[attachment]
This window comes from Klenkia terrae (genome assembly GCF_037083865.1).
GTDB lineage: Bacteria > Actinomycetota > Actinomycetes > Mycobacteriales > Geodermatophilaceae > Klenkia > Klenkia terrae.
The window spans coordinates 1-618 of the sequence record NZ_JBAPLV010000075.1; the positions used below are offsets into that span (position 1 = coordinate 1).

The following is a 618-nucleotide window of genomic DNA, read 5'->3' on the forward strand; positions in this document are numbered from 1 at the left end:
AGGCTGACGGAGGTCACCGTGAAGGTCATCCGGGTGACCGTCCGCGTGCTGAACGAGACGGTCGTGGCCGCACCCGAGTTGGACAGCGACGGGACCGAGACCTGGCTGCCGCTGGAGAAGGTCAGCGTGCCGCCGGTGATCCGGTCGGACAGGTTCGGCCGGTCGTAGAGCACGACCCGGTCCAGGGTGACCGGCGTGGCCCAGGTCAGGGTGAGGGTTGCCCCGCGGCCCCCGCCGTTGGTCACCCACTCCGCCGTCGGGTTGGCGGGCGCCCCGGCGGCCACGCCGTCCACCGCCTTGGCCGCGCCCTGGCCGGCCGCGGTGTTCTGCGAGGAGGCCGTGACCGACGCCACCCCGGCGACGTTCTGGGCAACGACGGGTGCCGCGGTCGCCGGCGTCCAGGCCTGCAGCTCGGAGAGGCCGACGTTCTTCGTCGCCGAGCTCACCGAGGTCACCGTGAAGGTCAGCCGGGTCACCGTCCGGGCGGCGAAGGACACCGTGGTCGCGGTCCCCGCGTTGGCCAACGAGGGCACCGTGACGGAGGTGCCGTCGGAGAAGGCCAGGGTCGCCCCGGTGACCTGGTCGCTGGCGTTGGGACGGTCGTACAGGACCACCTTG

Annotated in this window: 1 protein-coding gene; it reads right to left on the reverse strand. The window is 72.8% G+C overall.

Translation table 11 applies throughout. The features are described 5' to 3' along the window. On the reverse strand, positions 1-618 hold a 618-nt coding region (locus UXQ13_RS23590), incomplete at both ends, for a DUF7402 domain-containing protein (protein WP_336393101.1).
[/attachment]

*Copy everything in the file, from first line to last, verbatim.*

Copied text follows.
This window comes from Klenkia terrae (genome assembly GCF_037083865.1).
GTDB lineage: Bacteria > Actinomycetota > Actinomycetes > Mycobacteriales > Geodermatophilaceae > Klenkia > Klenkia terrae.
The window spans coordinates 1-618 of the sequence record NZ_JBAPLV010000075.1; the positions used below are offsets into that span (position 1 = coordinate 1).

The following is a 618-nucleotide window of genomic DNA, read 5'->3' on the forward strand; positions in this document are numbered from 1 at the left end:
AGGCTGACGGAGGTCACCGTGAAGGTCATCCGGGTGACCGTCCGCGTGCTGAACGAGACGGTCGTGGCCGCACCCGAGTTGGACAGCGACGGGACCGAGACCTGGCTGCCGCTGGAGAAGGTCAGCGTGCCGCCGGTGATCCGGTCGGACAGGTTCGGCCGGTCGTAGAGCACGACCCGGTCCAGGGTGACCGGCGTGGCCCAGGTCAGGGTGAGGGTTGCCCCGCGGCCCCCGCCGTTGGTCACCCACTCCGCCGTCGGGTTGGCGGGCGCCCCGGCGGCCACGCCGTCCACCGCCTTGGCCGCGCCCTGGCCGGCCGCGGTGTTCTGCGAGGAGGCCGTGACCGACGCCACCCCGGCGACGTTCTGGGCAACGACGGGTGCCGCGGTCGCCGGCGTCCAGGCCTGCAGCTCGGAGAGGCCGACGTTCTTCGTCGCCGAGCTCACCGAGGTCACCGTGAAGGTCAGCCGGGTCACCGTCCGGGCGGCGAAGGACACCGTGGTCGCGGTCCCCGCGTTGGCCAACGAGGGCACCGTGACGGAGGTGCCGTCGGAGAAGGCCAGGGTCGCCCCGGTGACCTGGTCGCTGGCGTTGGGACGGTCGTACAGGACCACCTTG

Annotated in this window: 1 protein-coding gene; it reads right to left on the reverse strand. The window is 72.8% G+C overall.

Translation table 11 applies throughout. The features are described 5' to 3' along the window. On the reverse strand, positions 1-618 hold a 618-nt coding region (locus UXQ13_RS23590), incomplete at both ends, for a DUF7402 domain-containing protein (protein WP_336393101.1).